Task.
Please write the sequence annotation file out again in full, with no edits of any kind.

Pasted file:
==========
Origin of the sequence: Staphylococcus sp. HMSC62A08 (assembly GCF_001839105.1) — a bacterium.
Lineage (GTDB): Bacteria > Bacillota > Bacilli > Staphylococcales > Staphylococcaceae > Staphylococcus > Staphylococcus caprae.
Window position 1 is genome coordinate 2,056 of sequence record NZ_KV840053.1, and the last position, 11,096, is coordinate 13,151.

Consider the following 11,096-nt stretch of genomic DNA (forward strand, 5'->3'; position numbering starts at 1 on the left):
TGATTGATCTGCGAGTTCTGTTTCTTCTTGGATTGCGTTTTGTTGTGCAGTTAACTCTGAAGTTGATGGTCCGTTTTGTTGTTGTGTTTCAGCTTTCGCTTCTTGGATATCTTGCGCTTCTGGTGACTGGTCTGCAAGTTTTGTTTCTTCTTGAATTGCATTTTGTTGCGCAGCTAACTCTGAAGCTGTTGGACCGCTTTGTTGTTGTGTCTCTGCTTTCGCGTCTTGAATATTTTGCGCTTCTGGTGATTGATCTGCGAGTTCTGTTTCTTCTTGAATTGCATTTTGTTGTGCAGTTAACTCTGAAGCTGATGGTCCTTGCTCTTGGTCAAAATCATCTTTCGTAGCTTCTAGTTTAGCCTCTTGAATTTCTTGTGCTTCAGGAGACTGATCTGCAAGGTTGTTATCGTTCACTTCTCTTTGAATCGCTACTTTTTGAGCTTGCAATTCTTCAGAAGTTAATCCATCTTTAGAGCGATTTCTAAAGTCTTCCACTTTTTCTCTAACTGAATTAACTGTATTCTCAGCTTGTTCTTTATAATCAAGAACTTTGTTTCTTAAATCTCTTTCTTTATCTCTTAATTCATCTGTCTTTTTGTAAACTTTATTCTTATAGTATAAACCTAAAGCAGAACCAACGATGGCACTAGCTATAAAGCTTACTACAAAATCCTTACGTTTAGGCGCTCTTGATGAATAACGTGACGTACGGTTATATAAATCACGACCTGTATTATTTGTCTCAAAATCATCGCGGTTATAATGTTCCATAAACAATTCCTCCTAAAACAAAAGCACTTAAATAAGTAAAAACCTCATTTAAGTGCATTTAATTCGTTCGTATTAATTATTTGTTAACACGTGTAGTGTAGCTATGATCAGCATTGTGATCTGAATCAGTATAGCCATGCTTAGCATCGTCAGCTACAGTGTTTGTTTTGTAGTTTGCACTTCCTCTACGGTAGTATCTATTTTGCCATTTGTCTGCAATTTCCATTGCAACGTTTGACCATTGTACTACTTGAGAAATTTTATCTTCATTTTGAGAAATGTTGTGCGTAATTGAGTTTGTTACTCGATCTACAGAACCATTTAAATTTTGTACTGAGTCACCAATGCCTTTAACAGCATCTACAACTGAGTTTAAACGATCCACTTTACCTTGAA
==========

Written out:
Origin of the sequence: Staphylococcus sp. HMSC62A08 (assembly GCF_001839105.1) — a bacterium.
Lineage (GTDB): Bacteria > Bacillota > Bacilli > Staphylococcales > Staphylococcaceae > Staphylococcus > Staphylococcus caprae.
Window position 1 is genome coordinate 2,056 of sequence record NZ_KV840053.1, and the last position, 11,096, is coordinate 13,151.

Consider the following 11,096-nt stretch of genomic DNA (forward strand, 5'->3'; position numbering starts at 1 on the left):
TGATTGATCTGCGAGTTCTGTTTCTTCTTGGATTGCGTTTTGTTGTGCAGTTAACTCTGAAGTTGATGGTCCGTTTTGTTGTTGTGTTTCAGCTTTCGCTTCTTGGATATCTTGCGCTTCTGGTGACTGGTCTGCAAGTTTTGTTTCTTCTTGAATTGCATTTTGTTGCGCAGCTAACTCTGAAGCTGTTGGACCGCTTTGTTGTTGTGTCTCTGCTTTCGCGTCTTGAATATTTTGCGCTTCTGGTGATTGATCTGCGAGTTCTGTTTCTTCTTGAATTGCATTTTGTTGTGCAGTTAACTCTGAAGCTGATGGTCCTTGCTCTTGGTCAAAATCATCTTTCGTAGCTTCTAGTTTAGCCTCTTGAATTTCTTGTGCTTCAGGAGACTGATCTGCAAGGTTGTTATCGTTCACTTCTCTTTGAATCGCTACTTTTTGAGCTTGCAATTCTTCAGAAGTTAATCCATCTTTAGAGCGATTTCTAAAGTCTTCCACTTTTTCTCTAACTGAATTAACTGTATTCTCAGCTTGTTCTTTATAATCAAGAACTTTGTTTCTTAAATCTCTTTCTTTATCTCTTAATTCATCTGTCTTTTTGTAAACTTTATTCTTATAGTATAAACCTAAAGCAGAACCAACGATGGCACTAGCTATAAAGCTTACTACAAAATCCTTACGTTTAGGCGCTCTTGATGAATAACGTGACGTACGGTTATATAAATCACGACCTGTATTATTTGTCTCAAAATCATCGCGGTTATAATGTTCCATAAACAATTCCTCCTAAAACAAAAGCACTTAAATAAGTAAAAACCTCATTTAAGTGCATTTAATTCGTTCGTATTAATTATTTGTTAACACGTGTAGTGTAGCTATGATCAGCATTGTGATCTGAATCAGTATAGCCATGCTTAGCATCGTCAGCTACAGTGTTTGTTTTGTAGTTTGCACTTCCTCTACGGTAGTATCTATTTTGCCATTTGTCTGCAATTTCCATTGCAACGTTTGACCATTGTACTACTTGAGAAATTTTATCTTCATTTTGAGAAATGTTGTGCGTAATTGAGTTTGTTACTCGATCTACAGAACCATTTAAATTTTGTACTGAGTCACCAATGCCTTTAACAGCATCTACAACTGAGTTTAAACGATCCACTTTACCTTGAA